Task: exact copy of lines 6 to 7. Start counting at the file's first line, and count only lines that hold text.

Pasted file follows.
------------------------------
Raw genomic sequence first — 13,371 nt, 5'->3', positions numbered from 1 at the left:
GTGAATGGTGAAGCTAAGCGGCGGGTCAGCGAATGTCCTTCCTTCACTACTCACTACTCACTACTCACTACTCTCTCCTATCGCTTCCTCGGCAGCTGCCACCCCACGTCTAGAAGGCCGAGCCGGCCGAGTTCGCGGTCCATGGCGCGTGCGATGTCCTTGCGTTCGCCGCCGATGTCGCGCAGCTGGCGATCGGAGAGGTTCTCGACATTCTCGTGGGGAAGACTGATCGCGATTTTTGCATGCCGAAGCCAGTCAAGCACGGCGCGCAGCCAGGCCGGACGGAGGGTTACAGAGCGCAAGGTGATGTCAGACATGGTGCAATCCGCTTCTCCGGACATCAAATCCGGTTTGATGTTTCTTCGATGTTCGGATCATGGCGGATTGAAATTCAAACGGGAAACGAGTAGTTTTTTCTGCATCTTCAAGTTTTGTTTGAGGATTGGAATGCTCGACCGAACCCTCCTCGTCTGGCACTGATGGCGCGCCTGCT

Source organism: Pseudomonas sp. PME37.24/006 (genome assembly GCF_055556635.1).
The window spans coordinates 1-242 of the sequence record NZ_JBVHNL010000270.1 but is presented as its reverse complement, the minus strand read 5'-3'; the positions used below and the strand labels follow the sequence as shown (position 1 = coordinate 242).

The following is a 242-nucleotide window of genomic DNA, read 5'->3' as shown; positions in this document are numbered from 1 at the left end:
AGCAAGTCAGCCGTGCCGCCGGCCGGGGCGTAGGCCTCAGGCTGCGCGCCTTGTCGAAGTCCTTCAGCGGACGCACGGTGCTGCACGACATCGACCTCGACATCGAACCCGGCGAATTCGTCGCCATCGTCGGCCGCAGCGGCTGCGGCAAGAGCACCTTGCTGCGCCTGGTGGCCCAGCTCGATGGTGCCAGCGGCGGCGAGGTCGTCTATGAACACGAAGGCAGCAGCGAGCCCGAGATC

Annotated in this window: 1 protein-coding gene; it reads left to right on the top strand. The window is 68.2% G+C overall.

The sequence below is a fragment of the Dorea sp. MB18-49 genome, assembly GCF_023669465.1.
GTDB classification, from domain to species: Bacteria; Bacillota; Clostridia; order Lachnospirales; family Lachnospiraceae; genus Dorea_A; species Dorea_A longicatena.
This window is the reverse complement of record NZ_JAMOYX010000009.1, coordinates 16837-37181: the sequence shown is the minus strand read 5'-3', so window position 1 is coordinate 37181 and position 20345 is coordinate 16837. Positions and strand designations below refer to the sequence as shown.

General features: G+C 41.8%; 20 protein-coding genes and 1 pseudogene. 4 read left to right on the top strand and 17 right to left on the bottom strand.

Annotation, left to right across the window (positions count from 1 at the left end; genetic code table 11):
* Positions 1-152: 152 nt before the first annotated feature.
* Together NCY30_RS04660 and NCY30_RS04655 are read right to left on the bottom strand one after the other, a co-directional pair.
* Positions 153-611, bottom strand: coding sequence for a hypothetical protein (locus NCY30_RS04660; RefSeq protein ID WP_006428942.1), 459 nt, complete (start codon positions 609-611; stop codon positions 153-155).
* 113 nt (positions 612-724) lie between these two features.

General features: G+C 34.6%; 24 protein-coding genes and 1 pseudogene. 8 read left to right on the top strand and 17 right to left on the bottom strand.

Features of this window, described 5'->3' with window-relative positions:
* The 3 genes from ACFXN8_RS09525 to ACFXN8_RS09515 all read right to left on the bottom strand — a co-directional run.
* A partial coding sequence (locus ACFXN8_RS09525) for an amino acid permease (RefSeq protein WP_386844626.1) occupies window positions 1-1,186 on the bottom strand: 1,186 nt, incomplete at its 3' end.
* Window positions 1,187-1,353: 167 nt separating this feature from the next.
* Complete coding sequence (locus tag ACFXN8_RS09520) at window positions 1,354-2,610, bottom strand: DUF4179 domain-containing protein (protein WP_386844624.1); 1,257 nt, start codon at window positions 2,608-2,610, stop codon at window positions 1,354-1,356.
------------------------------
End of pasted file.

AGCAAGTCAGCCGTGCCGCCGGCCGGGGCGTAGGCCTCAGGCTGCGCGCCTTGTCGAAGTCCTTCAGCGGACGCACGGTGCTGCACGACATCGACCTCGACATCGAACCCGGCGAATTCGTCGCCATCGTCGGCCGCAGCGGCTGCGGCAAGAGCACCTTGCTGCGCCTGGTGGCCCAGCTCGATGGTGCCAGCGGCGGCGAGGTCGTCTATGAACACGAAGGCAGCAGCGAGCCCGAGATC

Annotated in this window: 1 protein-coding gene; it reads left to right on the top strand. The window is 68.2% G+C overall.